In the event that talks between President Obama and House Speaker John Boehner (R-OH) do not reach their goal of a compromise between the two parties, GOP lawmakers are planning to vote on Republican proposals to replace the tax hikes and automatic spending cuts that due to take effect at year’s end.
The Democrats are accusing the Republicans of playing games with the nation’s future, as the Republicans accuse the Democrats of being unbending in their stance to raise taxes on the rich. While those measures would not be enacted — nor would they draw significant Democratic backing —the votes would give Republicans a chance to draw a sharp contrast with Democrats.
“I believe the White House is willing to go off the cliff, and, frankly, I think that’s where we’re going to go unless they change their viewpoint,” said Sen. Orrin Hatch (R-UT), the top Republican on the Finance Committee.
Many Republicans are worried about polls suggesting that a majority of Americans favor higher tax rates for affluent taxpayers and would blame the GOP if nothing is done to prevent some $550 billion in across-the-board tax increases and $109 billion in automatic spending cuts.
Revenue bills must originate in the House
The next step is minimizing political damage, according to Republican senators who have become increasingly vocal in urging the GOP-controlled House to pass and send to the Senate legislation intended to head off the tax increases and spending cuts. Though Republicans have no control over the agenda in the Democratic Senate, revenue bills must originate in the House.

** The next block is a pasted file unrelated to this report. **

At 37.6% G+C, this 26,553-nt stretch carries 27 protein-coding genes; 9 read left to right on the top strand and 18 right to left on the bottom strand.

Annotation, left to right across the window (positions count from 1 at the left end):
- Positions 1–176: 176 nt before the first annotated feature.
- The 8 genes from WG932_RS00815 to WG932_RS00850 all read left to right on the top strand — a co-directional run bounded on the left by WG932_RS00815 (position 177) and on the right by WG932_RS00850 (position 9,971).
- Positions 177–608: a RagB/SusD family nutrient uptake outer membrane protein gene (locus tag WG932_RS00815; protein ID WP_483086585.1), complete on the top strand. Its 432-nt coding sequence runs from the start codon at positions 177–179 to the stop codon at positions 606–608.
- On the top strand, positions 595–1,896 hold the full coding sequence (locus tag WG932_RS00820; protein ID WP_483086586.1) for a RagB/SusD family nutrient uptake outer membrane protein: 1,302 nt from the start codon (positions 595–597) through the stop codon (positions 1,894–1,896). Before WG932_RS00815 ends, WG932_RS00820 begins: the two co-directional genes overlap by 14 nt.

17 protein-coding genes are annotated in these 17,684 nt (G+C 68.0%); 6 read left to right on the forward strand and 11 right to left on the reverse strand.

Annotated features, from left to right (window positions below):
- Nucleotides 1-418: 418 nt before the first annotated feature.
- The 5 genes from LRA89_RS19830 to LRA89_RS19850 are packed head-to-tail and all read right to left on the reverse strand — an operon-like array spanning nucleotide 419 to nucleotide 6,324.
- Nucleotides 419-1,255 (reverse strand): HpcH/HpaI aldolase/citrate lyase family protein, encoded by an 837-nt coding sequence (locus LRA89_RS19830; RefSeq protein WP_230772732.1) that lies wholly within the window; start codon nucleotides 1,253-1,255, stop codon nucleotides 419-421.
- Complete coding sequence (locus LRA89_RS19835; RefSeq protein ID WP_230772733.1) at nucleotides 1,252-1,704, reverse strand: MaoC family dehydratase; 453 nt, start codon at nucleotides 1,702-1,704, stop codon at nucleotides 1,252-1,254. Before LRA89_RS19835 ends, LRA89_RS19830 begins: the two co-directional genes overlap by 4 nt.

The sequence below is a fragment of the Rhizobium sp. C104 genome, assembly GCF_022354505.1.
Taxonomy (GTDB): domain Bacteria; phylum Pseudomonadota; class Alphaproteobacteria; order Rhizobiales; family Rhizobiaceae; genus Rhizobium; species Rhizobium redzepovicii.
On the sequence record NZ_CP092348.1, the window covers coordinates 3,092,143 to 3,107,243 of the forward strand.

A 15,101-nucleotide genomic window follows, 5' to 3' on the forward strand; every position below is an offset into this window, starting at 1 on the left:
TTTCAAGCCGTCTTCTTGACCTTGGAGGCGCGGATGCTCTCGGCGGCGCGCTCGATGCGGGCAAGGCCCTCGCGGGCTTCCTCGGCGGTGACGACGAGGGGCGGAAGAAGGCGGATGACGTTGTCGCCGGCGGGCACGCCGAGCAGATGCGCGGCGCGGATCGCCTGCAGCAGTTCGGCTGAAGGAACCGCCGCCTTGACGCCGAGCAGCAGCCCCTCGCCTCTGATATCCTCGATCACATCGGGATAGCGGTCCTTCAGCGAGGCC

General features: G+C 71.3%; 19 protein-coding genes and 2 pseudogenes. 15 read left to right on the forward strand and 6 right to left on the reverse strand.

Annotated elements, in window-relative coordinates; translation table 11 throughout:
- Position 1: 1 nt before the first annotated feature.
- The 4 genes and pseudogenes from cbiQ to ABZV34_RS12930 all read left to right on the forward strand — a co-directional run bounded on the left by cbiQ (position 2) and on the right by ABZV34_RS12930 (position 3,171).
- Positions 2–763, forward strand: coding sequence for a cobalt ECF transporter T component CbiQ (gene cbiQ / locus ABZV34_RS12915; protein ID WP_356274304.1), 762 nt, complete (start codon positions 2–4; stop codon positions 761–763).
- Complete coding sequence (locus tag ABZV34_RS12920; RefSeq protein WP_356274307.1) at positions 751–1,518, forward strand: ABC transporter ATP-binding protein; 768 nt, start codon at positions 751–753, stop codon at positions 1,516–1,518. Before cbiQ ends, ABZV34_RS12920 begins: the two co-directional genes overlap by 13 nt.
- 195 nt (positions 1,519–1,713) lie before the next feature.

Legislation sponsored by Rep. Mick Mulvaney (R-SC) would extend all current income tax rates and replace the sequester with alternate spending reductions. While party leaders on both sides are hesitant to talk about fallback measures, both parties are eager for voters to know where they stand regardless of results.
Options to a stalemate
The possibility of extending the Bush-era rates for families who earn less than $250,000 and then reopening the debate on taxes and entitlements next year is an option that lawmakers are discussing.
But the nation heads for the debt limit again and the White House has been asking the House Speaker Boehner to provide details of the cuts that Republicans want. The aides also said Republicans took a step back from a middle ground on taxes with their counteroffer recently to lock in the Bush-era tax rates for the wealthiest 2 percent of Americans, saying they were skeptical about a verbal concession since the speaker has yet to detail such a plan on paper.